A Chinese navy survey ship will start mapping the seabed off the west Australian coast this week as part of the latest phase in the search for the Malaysian airliner, officials said on Monday.
Chinese, Australian and Malaysian authorities met at the west coast port city of Fremantle at the weekend and agreed that the Chinese ship Zhu Kezhen will conduct a bathymetric survey of the Indian Ocean floor as directed by Australian air crash investigators, Australia’s Joint Agency Coordination Centre said in a statement.
The Canberra-based centre said the ship was scheduled to sail for the survey area on Wednesday, weather permitting.
Officials believe the Malaysia Airlines Boeing 777 that vanished with 239 passengers and crew on March 8 during a flight from Kuala Lumpur to Beijing veered far off course and crashed in the southern Indian Ocean.
After an initial air and seabed search failed to find any trace of the wreckage, authorities this month announced a new phase over a vastly expanded seabed search area covering 60,000 square kilometres. The new phase also involves mapping of the seabed where depths and topography are in parts largely unknown.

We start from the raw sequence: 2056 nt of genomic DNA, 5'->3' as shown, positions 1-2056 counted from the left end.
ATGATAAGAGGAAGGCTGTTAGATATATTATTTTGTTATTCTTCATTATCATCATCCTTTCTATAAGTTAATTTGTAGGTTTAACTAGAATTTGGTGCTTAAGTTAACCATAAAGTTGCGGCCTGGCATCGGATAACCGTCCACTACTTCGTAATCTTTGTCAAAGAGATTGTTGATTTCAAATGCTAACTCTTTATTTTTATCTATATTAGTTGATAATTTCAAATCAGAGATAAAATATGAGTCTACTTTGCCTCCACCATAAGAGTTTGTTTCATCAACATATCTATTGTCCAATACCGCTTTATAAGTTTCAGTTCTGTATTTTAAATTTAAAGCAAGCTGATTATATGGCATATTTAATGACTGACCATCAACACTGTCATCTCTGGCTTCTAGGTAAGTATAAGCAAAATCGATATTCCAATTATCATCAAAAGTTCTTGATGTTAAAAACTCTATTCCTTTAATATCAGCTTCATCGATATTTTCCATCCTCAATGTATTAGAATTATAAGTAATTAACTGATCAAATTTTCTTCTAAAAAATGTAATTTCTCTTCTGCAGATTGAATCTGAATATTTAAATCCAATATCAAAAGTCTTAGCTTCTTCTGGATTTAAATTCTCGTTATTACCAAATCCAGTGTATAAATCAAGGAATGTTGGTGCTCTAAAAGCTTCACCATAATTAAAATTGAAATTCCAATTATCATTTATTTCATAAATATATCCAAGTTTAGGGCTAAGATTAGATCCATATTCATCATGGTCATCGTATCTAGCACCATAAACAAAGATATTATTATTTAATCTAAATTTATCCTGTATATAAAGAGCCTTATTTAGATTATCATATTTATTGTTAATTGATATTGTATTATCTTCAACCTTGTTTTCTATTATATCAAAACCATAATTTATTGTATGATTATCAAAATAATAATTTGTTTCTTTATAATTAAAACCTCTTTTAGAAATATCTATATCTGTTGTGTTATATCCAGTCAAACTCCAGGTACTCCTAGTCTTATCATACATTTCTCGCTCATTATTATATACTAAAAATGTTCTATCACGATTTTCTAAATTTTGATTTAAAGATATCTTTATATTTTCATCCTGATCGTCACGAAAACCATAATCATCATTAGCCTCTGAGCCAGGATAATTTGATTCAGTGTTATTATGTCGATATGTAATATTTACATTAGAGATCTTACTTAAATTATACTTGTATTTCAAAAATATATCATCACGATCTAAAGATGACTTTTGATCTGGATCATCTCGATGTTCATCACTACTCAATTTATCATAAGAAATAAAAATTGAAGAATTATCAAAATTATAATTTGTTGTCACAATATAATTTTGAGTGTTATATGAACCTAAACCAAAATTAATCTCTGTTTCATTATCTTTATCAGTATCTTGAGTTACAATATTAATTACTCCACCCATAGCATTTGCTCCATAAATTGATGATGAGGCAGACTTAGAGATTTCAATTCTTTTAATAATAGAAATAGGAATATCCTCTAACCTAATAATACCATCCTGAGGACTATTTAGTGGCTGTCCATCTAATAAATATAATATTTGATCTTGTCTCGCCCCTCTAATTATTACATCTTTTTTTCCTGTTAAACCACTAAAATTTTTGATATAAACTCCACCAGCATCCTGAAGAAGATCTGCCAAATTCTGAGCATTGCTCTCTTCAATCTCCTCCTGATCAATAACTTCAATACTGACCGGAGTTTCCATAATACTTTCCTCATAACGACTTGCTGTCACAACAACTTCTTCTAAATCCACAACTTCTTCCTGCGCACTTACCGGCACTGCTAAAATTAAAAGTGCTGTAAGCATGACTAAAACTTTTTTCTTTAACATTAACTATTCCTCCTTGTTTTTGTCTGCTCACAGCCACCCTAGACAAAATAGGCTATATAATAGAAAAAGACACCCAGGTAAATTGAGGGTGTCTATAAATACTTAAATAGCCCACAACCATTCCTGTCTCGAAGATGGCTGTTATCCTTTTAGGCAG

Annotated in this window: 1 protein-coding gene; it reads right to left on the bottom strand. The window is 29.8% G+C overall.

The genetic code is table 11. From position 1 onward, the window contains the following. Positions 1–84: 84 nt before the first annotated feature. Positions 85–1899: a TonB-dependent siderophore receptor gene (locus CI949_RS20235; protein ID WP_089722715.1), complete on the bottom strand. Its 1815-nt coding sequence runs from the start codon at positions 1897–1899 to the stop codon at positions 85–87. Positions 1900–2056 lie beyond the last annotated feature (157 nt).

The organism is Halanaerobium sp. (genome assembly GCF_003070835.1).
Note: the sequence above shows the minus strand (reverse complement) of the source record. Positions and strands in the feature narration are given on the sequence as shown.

Negotiations are underway to contract powerful sonar equipment to scour the seabed for wreckage that could be in water more than 7 kilometres deep.
The original ocean floor search of an area of less than 400 square kilometres where a sound consistent with aircraft black box was thought to have emanated was conducted by a US Navy unmanned sub, the Bluefin 21, near its 4.5 kilometre depth limit.
The Bluefin 21 had continued searching an ever widening area until a communications problem was discovered last week involving the transponders on the sub and the Australian navy ship that tows it, Ocean Shield.
The centre said the Ocean Shield arrived on Sunday at the Australian west coast port of Geraldton, where preparations were underway to install spare transponder parts to both the ship and sub.